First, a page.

The White House and the Trump campaign on Sunday both said Sen. Kamala Harris (D-CA) is eligible to serve as vice president, blaming the media for hyping a non-story.
Asked on CNN’s “State of the Union” if Harris is eligible, White House chief of staff Mark Meadows said, “Yeah.”
“This is not something that we’re going to pursue … y’all have spent more time on it than anybody in the White House has talking about this,” Meadows said.
Trump campaign senior adviser Jason Miller also said no one in the campaign is talking about the story.
“In our opinion, it is case closed. End of story. And the only folks who keep bringing it up are the media,” Miller said on ABC’s “This Week.”
Numerous fact checks have clearly said Harris is eligible. She was born in Oakland, California, to a Jamaican-born father and an Indian mother, making her a “natural born citizen” as required by the Constitution. At 55, she is 20 years older than the age requirement to run for the presidency.
President Trump was asked last week about the reports.
“I have nothing to do with it. I read something about it,” Trump said Saturday during a news conference. “It’s not something that bothers me. … It’s not something that we will be pursuing.”
Asked point-blank if Harris is eligible, Trump replied: “I just told you. I have not got into it in great detail.”
“This Week” host George Stephanopoulos said to Miller, “But he did not say she’s eligible to run for president.”
“George, he made very clear, it’s not something that he’s brought up,” Miller said. “It’s something that media keeps bringing up, whether to him in his press conferences or even interview formats like this, where it’s being brought up.”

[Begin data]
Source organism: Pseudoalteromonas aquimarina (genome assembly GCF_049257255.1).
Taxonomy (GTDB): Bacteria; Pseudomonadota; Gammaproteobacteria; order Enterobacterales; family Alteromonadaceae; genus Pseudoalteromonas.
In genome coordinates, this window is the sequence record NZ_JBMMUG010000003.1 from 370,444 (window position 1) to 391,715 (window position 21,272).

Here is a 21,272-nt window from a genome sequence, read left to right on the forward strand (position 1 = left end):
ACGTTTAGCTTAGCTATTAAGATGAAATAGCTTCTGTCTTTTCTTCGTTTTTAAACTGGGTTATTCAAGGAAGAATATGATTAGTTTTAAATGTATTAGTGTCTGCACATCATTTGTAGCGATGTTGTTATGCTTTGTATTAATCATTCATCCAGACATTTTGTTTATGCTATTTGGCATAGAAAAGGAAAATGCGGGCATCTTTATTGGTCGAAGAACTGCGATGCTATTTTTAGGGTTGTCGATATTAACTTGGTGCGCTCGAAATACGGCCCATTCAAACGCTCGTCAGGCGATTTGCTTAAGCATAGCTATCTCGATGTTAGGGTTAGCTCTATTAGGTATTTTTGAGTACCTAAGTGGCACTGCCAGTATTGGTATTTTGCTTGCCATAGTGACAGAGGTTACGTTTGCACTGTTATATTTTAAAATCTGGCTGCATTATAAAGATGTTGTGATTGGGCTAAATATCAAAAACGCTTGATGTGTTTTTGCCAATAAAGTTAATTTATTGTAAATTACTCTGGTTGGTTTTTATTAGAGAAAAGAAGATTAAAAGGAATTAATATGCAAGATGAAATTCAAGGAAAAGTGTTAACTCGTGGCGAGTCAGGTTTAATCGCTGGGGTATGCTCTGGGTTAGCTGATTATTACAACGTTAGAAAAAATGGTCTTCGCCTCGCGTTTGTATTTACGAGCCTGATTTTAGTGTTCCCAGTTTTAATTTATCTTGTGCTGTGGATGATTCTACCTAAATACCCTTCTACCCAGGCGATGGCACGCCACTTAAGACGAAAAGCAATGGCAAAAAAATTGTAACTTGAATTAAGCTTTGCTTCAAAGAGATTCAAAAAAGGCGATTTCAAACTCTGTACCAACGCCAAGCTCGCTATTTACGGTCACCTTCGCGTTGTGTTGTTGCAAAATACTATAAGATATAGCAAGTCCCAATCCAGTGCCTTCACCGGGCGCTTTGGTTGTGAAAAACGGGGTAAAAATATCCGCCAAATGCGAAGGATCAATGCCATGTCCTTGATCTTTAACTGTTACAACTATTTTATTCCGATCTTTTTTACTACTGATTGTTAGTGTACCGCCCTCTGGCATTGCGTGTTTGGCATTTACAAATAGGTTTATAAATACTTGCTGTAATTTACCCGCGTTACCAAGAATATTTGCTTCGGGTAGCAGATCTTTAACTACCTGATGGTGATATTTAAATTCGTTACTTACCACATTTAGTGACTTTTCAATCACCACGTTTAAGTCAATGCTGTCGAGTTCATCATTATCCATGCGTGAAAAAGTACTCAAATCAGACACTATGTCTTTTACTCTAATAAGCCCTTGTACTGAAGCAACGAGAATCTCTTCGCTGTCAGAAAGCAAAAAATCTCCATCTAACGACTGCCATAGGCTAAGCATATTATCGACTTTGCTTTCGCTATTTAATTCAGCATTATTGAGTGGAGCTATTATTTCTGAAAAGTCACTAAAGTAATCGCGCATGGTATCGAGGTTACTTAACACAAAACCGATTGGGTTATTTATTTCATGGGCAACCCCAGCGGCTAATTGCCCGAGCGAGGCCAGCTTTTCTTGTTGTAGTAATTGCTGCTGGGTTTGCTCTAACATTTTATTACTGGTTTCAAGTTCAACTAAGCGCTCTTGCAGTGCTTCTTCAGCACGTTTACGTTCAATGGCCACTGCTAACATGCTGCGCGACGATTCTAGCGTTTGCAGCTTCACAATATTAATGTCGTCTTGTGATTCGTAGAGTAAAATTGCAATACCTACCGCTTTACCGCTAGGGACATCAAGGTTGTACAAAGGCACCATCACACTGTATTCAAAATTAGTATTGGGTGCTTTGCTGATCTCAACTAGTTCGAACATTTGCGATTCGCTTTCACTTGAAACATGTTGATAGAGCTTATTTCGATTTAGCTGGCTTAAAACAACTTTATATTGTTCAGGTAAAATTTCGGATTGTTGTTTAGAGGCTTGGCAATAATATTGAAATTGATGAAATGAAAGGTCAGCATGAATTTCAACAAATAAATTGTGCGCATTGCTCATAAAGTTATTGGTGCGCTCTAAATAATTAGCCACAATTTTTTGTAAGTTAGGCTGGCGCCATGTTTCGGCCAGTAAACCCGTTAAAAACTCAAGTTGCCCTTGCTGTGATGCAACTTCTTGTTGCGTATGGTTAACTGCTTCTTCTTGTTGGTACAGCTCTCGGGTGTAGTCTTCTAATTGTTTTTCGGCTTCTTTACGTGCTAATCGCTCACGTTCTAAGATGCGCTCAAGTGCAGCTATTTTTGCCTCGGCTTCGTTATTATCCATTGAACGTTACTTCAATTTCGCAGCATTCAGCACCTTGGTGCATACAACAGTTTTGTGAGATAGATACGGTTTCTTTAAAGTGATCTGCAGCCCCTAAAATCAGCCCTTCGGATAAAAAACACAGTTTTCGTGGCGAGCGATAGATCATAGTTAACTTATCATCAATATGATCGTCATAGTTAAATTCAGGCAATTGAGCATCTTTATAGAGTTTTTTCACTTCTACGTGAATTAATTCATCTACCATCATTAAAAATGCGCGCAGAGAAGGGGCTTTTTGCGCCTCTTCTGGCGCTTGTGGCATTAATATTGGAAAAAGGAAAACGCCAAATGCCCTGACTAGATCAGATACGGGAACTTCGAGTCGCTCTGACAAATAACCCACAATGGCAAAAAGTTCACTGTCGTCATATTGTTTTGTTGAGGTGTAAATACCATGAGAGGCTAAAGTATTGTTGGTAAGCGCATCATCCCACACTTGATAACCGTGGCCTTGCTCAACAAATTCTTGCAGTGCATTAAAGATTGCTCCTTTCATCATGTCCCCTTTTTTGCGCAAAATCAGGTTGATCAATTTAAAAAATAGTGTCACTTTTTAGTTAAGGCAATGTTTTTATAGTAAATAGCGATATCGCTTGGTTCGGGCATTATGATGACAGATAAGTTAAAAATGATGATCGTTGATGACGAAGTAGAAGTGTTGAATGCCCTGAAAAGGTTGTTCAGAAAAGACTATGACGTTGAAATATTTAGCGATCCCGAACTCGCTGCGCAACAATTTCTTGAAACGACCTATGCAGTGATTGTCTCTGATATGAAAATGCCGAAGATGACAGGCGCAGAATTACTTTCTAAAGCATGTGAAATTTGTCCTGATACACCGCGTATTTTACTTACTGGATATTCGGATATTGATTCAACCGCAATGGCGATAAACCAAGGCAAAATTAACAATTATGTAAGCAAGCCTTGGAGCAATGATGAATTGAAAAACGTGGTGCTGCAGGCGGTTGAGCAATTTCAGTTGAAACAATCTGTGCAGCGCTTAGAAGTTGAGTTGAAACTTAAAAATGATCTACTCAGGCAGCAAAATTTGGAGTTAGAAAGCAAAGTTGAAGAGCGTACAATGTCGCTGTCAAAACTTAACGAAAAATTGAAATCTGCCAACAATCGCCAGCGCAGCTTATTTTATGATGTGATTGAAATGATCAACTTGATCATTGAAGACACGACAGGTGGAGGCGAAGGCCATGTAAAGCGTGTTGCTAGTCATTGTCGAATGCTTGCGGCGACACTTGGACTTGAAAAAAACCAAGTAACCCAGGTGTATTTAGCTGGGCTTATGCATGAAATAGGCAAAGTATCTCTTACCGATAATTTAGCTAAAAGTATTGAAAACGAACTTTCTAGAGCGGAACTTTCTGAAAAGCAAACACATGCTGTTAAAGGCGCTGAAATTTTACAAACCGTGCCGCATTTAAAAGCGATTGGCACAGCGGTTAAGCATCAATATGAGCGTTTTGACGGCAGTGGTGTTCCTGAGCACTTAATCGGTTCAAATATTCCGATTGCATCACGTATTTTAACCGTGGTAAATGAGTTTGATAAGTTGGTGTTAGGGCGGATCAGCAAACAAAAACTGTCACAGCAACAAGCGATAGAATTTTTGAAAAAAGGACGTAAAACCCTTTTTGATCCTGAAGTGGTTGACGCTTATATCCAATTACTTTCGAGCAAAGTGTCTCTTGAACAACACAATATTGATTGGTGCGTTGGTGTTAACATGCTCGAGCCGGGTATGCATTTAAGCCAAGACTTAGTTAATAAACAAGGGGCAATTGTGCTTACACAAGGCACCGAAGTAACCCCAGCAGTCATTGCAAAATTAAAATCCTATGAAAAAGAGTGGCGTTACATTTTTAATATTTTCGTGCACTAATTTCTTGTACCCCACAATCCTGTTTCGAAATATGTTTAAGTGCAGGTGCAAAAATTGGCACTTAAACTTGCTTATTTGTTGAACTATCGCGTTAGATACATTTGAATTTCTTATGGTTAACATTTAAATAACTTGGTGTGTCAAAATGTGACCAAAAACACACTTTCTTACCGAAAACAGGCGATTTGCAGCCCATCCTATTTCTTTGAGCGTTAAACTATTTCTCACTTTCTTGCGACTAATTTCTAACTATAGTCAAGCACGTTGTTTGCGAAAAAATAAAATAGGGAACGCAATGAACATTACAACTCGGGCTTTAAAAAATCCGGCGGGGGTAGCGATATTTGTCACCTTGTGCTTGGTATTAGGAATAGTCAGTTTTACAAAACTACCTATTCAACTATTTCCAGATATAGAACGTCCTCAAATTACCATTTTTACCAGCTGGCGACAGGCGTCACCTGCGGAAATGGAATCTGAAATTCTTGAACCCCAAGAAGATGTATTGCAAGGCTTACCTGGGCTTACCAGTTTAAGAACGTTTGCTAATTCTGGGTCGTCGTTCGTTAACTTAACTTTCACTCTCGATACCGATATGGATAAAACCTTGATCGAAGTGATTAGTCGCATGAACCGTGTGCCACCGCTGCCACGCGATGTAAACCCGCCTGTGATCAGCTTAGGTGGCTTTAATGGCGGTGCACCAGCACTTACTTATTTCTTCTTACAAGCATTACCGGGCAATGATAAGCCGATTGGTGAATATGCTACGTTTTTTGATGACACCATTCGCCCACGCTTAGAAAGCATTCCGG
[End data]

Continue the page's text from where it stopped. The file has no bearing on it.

Newsweek last week published an op-ed written by John Eastman, “a conservative attorney who argues that the Constitution doesn’t grant birthright citizenship,” The Associated Press reported. “Eastman sowed doubt about Harris’ eligibility based on her parents’ immigration status. After receiving heavy criticism for publishing the piece, Newsweek defended its decision only to reverse course and apologize,” the AP said.
“‘This op-ed is being used by some as a tool to perpetuate racism and xenophobia. We apologize,’ read Newsweek’s editor’s note on Friday, which replaced the magazine’s earlier detailed defense of the op-ed,” the AP wrote.
“‘We entirely failed to anticipate the ways in which the essay would be interpreted, distorted and weaponized,’ read the apology, signed by Josh Hammer, opinion editor, and Nancy Cooper, global editor in chief. But they ended the note by saying that the op-ed would remain on the site, with their note attached.”
Newsweek earlier defended the piece, arguing that Eastman “was focusing on a long-standing, somewhat arcane legal debate” about the 14th Amendment and not trying to “ignite a racist conspiracy theory around Kamala Harris’ candidacy.”
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